I have a vivid memory of my father beating coloring into a bowl of butter. He is sitting at the kitchen table in our house in Hayward. World War II had ended but good butter was expensive and still difficult to buy in the grocery stores. However, from time to time my mother’s older sister Helen and her husband Ernie supplied us with butter.
Aunt Helen and Uncle Ernie lived with my cousins in the caretaker’s house on a modest estate east of Hayward owned by the Kobzy family. Like some of the more substantial lake homes at that time, the property included a small farm with horses, cows and chickens. Most of the year Aunt Helen and Uncle Ernie and my cousins were supplied with eggs from the flock of chickens and milk from the small herd of cows that provided those items for Mrs. Kobzy and her family who spent the summer in the lodge on Little Round Lake.
In early summer, Mrs. Kobzy and her children rode the train to Hayward where Uncle Ernie picked them up and brought them to the lodge. In addition to serving as a chauffeur he was responsible for maintaining all the buildings, managing the farm, mowing the lawns, clearing the riding trails and planting a large garden, so there were fresh vegetables for both families.
When summer ended, Uncle Ernie drove Mrs. Kobzy and her brood to the train depot in Hayward. The cows kept producing milk and cream which Aunt Helen churned into butter. By December, however, the cows’ diets no longer included fresh green grass and clover with the carotene that turns butter yellow. The butter was white, the color of lard or, even worse, oleomargarine.
I refused to eat it. At the age of four, I was already a principled diner. It was illegal to sell colored oleomargarine in Wisconsin at that time, so drug stores sold annatto food coloring to people who bought oleo. The annatto turned Aunt Helen’s butter into a delicious golden spread that pleased my young palette. That was why my father was grumbling while stirring annatto into a bowl of butter.
Our niece Gina got me thinking about butter by giving me Elaine Khosrova’s book, Butter, A Rich History, for Christmas. Gina has a talent for finding really appropriate gifts for friends and relatives. She knows that I like butter on toast, pancakes, French toast, steaks and spice cakes and that I use it in cooking almost everything from apple cake to Yorkshire chicken.
When I finally got around to thanking her for the book, I told her that I especially appreciated Chapter 8, which documents how questionable medical research promoted by the oleo industry gave butter a bad name. Prompted by claims of “Better than butter,” millions of people began eating a chemical product high in trans fats. Those fats are associated with higher rates of coronary heart disease.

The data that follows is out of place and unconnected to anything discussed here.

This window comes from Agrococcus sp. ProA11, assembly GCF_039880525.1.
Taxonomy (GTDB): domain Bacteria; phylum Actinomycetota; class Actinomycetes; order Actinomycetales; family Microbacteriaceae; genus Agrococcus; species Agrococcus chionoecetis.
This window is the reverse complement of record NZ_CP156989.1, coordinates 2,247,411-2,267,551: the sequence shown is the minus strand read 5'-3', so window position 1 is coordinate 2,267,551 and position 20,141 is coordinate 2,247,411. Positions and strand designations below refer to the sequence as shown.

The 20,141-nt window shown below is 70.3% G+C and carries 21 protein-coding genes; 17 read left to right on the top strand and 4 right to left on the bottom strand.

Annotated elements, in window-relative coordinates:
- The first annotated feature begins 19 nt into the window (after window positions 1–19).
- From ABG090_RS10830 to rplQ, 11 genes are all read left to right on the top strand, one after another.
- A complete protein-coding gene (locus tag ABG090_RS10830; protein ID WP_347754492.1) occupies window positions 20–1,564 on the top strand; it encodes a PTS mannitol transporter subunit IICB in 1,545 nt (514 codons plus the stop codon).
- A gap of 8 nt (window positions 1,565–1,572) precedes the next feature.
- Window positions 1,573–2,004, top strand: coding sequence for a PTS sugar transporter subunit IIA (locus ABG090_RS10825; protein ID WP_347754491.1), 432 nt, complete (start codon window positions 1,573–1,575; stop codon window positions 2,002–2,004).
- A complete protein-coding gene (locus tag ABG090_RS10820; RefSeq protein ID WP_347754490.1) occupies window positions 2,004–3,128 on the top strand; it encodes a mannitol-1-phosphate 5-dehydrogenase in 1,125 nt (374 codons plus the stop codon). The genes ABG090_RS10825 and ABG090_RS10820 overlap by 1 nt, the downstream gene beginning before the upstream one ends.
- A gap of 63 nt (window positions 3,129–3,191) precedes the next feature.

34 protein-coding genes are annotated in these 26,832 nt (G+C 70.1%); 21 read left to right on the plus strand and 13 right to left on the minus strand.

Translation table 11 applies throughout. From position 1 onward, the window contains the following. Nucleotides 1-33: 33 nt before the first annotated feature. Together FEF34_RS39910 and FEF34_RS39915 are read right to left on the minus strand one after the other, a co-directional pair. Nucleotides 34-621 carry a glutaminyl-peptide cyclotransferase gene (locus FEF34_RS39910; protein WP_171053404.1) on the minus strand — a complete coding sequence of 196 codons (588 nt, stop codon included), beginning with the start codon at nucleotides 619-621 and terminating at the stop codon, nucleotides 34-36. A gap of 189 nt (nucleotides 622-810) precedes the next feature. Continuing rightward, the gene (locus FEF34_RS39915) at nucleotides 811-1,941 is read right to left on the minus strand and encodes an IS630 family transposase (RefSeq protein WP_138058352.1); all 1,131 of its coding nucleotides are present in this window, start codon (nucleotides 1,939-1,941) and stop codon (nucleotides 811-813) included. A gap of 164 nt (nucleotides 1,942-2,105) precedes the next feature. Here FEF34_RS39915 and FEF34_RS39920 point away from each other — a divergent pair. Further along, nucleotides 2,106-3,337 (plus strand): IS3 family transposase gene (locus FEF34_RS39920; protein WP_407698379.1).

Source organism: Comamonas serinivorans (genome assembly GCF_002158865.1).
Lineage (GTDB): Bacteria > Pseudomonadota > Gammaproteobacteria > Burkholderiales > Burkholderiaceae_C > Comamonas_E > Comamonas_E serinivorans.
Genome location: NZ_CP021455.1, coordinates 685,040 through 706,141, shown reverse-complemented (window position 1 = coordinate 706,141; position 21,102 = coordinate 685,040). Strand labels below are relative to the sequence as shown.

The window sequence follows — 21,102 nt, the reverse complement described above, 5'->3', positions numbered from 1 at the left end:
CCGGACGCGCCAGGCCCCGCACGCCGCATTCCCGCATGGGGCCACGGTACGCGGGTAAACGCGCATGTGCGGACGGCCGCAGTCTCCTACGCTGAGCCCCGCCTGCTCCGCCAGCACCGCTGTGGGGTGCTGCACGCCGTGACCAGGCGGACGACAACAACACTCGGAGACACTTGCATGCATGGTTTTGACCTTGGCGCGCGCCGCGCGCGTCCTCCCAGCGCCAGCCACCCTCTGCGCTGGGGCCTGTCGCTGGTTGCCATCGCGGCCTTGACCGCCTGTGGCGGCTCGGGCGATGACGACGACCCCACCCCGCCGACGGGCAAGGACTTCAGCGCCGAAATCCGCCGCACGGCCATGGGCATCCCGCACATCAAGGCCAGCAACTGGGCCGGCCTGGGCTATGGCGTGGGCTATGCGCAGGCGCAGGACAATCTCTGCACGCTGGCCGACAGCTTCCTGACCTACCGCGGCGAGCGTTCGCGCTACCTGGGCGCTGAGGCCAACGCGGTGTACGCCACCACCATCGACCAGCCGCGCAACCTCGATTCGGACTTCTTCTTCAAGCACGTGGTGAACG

My wife Jerri, like Gina, knew that I had long rejected the claims that oleo was better for my health. I tried to be polite, but when a supposedly gourmet restaurant tried to foist oleo off on me, I would ask, “Why don’t you serve butter?”
If the waitperson made the mistake of saying “Margarine is better for you,” I would then ask, “If that’s true, how do you explain why the French have less than half as many deaths from heart attacks even though they eat more than three times as much butter as we do?”
The innocent server would mumble something and hurry away. Jerri would be irritated with me and say something like “Maybe the French walk more than you do.”
“And they drink more wine, too. Maybe that’s the reason,” I would say as I drained my glass and called for another. I am often amazed that she has put up with me so long.
For a long time I felt like a prophet crying in the wilderness. Today I am someone who can smile and say, “I told you so.” Butter has regained its reputation. Doctors now say it is just fine to eat butter, as long as you do it in moderation. The Greeks and Romans said the same thing over two thousand years ago.
As Ms. Khosrova so clearly explains in her book, butter not only has a place in a healthful diet but is also an indispensable ingredient in many recipes. Here is one from a friend of ours.
When I asked Judy for a favorite family recipe, she brought me a photocopy of a cookie recipe in her mother’s handwriting. Judy’s mother, Dorothea Lang, made these cookies for Christmas every year. It is her recipe for “Swedish Cookies (Xmas),” but as you can see by the list of ingredients below, they are really a butter cookie that you can enjoy anytime. My mother would have called them an icebox cookie. I call them simply wonderful.
1/2 lb. salted butter
1/2 cup powdered sugar
1 tsp. vanilla
1 3/4 cup all-purpose flour
1 cup chopped pecans
Cream the butter and powdered sugar together, add the vanilla and beat the mixture until it is light and fluffy. Sift the flour gradually into the butter mixture and stir until you have a smooth dough. Chop the pecans into a rough quarter-inch dice and fold them into the dough.
Turn the dough onto a lightly floured work surface and shape it into an oblong shape, transfer it to a piece of wax paper and make a roll about an inch and a half in diameter. Put the roll into the refrigerator overnight or at least twelve hours.
Preheat the oven to 350º. Use a serrated knife to cut thin slices (about a quarter of an inch thick) and arrange them about half an inch apart on ungreased baking sheets. Bake for ten to twelve minutes or until the edges of the cookies just begin to brown.
Hide a few before they disappear. The cook deserves some too.